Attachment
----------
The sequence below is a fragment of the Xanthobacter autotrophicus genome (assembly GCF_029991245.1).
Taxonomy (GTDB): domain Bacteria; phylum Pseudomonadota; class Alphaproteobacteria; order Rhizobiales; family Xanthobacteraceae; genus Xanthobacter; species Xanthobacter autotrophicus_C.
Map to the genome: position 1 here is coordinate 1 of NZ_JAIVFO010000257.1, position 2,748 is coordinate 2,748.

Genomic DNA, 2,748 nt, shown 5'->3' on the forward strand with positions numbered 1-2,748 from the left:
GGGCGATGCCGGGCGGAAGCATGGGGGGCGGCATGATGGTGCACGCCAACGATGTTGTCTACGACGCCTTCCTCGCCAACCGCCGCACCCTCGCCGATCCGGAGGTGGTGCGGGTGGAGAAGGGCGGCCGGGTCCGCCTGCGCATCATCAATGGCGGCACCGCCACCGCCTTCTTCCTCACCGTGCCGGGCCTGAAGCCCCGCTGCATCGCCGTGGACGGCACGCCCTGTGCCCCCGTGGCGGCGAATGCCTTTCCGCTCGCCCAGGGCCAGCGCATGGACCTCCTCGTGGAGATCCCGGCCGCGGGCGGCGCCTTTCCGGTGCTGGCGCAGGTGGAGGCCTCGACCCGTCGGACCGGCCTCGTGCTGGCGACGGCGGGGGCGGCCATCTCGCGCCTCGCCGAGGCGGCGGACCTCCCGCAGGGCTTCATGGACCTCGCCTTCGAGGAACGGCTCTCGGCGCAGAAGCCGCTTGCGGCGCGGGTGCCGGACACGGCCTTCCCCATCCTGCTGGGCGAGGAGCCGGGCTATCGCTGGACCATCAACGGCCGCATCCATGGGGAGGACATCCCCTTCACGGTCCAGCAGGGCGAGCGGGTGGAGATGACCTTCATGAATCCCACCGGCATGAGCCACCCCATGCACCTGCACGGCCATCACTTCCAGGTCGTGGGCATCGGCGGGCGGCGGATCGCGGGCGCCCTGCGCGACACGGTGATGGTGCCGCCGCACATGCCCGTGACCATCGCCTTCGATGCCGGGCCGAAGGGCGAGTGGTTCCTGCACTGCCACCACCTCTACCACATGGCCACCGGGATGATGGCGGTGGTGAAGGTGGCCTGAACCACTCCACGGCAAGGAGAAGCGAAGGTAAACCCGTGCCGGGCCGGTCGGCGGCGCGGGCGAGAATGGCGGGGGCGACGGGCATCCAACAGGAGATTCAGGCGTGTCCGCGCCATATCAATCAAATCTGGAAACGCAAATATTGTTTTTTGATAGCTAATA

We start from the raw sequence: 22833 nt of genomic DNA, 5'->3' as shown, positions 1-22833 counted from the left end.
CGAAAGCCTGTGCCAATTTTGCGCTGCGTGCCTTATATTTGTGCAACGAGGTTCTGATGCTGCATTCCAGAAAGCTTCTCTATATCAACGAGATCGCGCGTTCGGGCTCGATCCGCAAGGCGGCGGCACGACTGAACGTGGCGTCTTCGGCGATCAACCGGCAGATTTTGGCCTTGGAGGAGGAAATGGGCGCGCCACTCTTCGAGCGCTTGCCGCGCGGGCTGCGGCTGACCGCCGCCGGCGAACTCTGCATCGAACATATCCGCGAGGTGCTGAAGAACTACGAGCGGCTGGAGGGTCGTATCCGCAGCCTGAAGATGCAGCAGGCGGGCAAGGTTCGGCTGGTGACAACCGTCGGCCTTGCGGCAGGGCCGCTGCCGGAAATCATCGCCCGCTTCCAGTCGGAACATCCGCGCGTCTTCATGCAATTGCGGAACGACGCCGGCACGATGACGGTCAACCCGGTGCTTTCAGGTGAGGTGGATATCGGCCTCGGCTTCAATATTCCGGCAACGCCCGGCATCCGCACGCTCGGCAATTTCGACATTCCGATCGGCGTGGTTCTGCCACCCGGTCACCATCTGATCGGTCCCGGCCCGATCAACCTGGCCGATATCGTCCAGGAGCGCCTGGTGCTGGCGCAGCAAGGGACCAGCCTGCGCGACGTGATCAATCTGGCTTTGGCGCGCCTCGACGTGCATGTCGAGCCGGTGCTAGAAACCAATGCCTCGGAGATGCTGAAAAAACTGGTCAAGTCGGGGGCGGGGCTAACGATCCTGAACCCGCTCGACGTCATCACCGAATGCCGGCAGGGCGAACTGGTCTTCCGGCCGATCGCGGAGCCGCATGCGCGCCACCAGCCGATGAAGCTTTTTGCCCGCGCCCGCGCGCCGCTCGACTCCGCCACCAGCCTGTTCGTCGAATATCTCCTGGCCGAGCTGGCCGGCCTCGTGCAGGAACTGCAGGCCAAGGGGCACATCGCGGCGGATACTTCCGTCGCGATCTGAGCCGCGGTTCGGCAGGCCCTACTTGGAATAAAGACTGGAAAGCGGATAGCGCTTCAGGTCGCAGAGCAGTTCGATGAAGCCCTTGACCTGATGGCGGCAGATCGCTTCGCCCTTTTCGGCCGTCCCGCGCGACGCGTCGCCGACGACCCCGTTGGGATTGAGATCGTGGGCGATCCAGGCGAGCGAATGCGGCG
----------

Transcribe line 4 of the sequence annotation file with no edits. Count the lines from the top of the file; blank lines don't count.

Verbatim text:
Genomic DNA, 2,748 nt, shown 5'->3' on the forward strand with positions numbered 1-2,748 from the left: